Directors noted the authorities' plan to accelerate investment in tourism-related infrastructure, in particular the ongoing construction of a new international airport. While the higher investment is expected to raise the economy's growth potential and planned land sales could help to fill the financing gap, Directors encouraged the authorities to undertake an updated study of the financing structure, and to seek additional grant and concessional financing to contain the potential impact on the country's debt position.

While the real effective exchange rate is broadly in line with fundamentals, Directors considered that maintaining St. Vincent and the Grenadines' external competitiveness will require continued fiscal consolidation along with growth-enhancing reforms. They expected the current account deficit, which is mainly financed by grants and foreign direct investment, to decline over the medium term in line with the fall in infrastructure and tourism investment.

Directors welcomed the authorities' ongoing efforts to reform the National Insurance Services, including through increases in the contribution rate, and encouraged the authorities to integrate the civil service pension system with the National Insurance Services. Directors also welcomed the amendments to the Banking Act and encouraged the establishment of a single regulatory unit to supervise non-bank financial institutions.

Directors welcomed the authorities' efforts to improve the quality of statistics, and encouraged the authorities' further efforts to improve the coverage and timeliness of data.


St. Vincent and the Grenadines: Selected Economic Indicators, 2003-08
 
        Est. Proj.

 

2003 2004 2005 2006 2007 2008
 
(Annual percentage change, unless otherwise specified)

Output and prices

           

Real GDP (factor cost)

2.8 6.8 2.6 6.9 6.7 5.0

Nominal GDP (market prices)

4.7 8.3 5.7 12.6 11.9 10.6

Consumer prices, end of period

2.7 1.7 3.9 4.8 8.2 3.6

Consumer prices, period average

0.2 3.0 3.7 3.0 6.9 4.6

Banking system

           

Net foreign assets 1/

5.7 15.7 -4.6 4.5 -5.0 6.1

Net domestic assets 1/

-3.9 -2.0 11.0 3.0 18.4 4.5

Of which

           

Credit to private sector 1/

0.6 0.8 4.3 11.1 13.1 6.8

Broad money

1.9 13.7 6.4 7.5 13.4 10.6
(In percent of GDP, unless otherwise specified)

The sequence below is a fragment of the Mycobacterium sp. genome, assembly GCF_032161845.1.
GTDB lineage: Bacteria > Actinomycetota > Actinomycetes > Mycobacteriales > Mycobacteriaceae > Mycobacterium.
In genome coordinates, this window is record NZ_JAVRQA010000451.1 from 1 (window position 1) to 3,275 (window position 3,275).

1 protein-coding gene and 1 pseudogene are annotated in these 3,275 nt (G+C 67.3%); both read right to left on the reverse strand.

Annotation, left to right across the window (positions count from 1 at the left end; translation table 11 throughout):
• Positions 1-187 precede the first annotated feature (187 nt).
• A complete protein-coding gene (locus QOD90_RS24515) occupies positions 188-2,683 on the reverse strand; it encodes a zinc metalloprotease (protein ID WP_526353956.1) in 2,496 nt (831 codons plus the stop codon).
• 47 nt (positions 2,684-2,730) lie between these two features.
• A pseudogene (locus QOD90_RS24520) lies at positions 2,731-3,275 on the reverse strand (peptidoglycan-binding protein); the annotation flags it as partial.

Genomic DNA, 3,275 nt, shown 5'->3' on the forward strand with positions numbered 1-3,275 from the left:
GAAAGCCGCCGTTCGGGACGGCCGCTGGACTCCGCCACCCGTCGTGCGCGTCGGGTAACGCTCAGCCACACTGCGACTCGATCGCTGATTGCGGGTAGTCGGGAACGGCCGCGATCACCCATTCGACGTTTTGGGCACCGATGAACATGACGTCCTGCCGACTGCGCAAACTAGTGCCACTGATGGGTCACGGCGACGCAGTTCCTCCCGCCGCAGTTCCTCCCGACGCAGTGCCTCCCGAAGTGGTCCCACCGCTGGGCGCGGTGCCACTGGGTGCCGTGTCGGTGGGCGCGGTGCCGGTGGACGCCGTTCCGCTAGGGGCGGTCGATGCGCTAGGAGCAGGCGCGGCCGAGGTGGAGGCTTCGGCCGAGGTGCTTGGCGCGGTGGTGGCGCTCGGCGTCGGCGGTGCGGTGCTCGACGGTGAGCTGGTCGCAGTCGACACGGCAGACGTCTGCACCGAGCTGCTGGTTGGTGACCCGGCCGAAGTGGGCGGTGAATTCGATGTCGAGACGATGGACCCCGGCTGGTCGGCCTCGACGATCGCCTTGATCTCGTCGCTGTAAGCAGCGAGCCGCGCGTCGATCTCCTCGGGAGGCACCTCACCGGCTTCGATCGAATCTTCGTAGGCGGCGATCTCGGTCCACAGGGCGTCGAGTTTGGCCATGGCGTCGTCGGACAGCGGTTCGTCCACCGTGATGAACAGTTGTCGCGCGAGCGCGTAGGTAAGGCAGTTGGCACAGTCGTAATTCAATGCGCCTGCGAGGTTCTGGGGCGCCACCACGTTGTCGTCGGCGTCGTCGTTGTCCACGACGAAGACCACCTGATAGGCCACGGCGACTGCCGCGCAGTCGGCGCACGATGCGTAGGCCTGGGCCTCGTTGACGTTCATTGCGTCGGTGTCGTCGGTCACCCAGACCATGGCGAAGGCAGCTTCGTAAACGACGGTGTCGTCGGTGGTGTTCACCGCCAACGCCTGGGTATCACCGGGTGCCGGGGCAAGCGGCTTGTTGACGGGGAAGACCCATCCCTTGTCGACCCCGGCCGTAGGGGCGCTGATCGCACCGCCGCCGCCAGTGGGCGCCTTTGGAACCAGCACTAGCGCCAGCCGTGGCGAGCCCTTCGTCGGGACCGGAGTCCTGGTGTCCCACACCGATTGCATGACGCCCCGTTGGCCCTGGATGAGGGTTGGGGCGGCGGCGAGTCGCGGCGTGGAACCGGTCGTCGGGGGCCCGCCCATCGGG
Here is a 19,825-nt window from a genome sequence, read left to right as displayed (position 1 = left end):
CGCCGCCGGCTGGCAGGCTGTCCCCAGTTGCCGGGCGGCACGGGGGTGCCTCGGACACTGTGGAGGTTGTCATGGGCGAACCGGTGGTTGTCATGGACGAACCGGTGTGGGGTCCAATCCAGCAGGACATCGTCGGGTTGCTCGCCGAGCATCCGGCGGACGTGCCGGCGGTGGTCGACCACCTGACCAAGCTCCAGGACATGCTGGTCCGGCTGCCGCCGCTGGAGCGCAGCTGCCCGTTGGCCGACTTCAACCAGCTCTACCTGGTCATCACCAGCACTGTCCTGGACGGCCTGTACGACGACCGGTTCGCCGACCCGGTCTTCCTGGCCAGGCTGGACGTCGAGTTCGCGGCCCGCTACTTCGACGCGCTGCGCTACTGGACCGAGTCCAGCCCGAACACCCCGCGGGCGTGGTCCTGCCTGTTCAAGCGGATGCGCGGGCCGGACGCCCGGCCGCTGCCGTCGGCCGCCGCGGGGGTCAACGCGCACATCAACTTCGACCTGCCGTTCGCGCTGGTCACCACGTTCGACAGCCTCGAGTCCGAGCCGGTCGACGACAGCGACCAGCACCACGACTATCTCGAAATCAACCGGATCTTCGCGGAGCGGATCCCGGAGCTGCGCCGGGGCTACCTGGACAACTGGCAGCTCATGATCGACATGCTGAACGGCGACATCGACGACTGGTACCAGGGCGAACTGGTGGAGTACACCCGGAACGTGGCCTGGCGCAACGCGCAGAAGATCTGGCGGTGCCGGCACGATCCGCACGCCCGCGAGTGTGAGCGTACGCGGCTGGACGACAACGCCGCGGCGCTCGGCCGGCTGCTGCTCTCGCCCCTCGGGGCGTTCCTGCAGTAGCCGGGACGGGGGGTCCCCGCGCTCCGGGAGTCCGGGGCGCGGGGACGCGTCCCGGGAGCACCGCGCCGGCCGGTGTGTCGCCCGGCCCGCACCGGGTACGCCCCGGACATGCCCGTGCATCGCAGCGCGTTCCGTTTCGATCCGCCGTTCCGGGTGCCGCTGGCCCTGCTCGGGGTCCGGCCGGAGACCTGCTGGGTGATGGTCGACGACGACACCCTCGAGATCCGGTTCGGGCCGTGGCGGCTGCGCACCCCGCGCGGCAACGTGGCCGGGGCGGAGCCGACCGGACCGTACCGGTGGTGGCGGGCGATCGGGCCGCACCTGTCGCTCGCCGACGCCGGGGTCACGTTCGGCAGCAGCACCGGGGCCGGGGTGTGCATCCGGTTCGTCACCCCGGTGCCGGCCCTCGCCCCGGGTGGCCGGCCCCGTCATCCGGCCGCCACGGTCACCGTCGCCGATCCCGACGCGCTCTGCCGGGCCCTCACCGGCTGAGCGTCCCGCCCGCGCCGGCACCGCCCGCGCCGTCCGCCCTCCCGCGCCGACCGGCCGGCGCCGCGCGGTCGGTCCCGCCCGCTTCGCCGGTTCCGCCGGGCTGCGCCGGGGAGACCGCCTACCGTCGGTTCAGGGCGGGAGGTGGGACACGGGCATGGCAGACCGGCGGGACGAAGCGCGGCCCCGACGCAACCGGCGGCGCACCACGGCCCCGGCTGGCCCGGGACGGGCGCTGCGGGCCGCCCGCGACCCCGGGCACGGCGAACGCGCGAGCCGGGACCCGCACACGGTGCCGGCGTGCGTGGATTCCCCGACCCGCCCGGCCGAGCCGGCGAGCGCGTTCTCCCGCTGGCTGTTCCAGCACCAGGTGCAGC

Public sector

           

Central government finances

           

Total revenue and grants

31.3 29.6 30.0 30.8 31.0 31.6

Total expenditure and net lending

34.7 33.1 35.5 35.7 35.1 35.0

Current expenditure

26.7 26.0 27.3 26.8 26.3 27.1

Capital expenditure

7.9 7.1 8.2 8.9 8.9 7.9

Overall balance (cash basis)

-3.3 -3.5 -5.5 -4.9 -4.2 -3.4

Primary balance (after grants)

-0.6 -1.1 -2.5 -1.7 -0.7 0.7

Central government debt

67.7 69.3 71.4 68.4 55.0 53.0

Gross public sector debt 2/

72.3 77.0 80.7 78.0 67.6 68.0

External sector

           

External current account

-20.8 -24.8 -22.7 -24.4 -26.9 -26.8

Stayover arrivals (percentage change)

1.2 10.4 9.5 2.6 0.0 5.0

Public sector external debt (end of period)

50.9 53.3 53.8 48.0 32.8 33.7

External public debt service

           

In percent of exports of goods

and services

7.1 9.8 10.7 11.8 12.1 13.3

Real effective exchange

rate (- = depreciation)

           

Percentage change

-7.3 -3.6 0.1 -0.6 ... ...

External terms of trade (- = deterioration)

           

Percentage change

-0.9 -8.6 -3.0 -5.7 -2.6 -1.1

Banana export receipts

           

Percentage change

-25.2 10.0 -8.9 6.5 -3.3 5.5
 

Sources: St. Vincent and the Grenadines authorities; ECCB; and IMF staff estimates and projections.
1/ Annual changes relative to the stock of broad money at the beginning of the period.
2/ Net of liabilities to the NIS.


1 Under Article IV of the IMF's Articles of Agreement, the IMF holds bilateral discussions with members, usually every year. A staff team visits the country, collects economic and financial information, and discusses with officials the country's economic developments and policies. On return to headquarters, the staff prepares a report, which forms the basis for discussion by the Executive Board. At the conclusion of the discussion, the Managing Director, as Chairman of the Board, summarizes the views of Executive Directors, and this summary is transmitted to the country's authorities.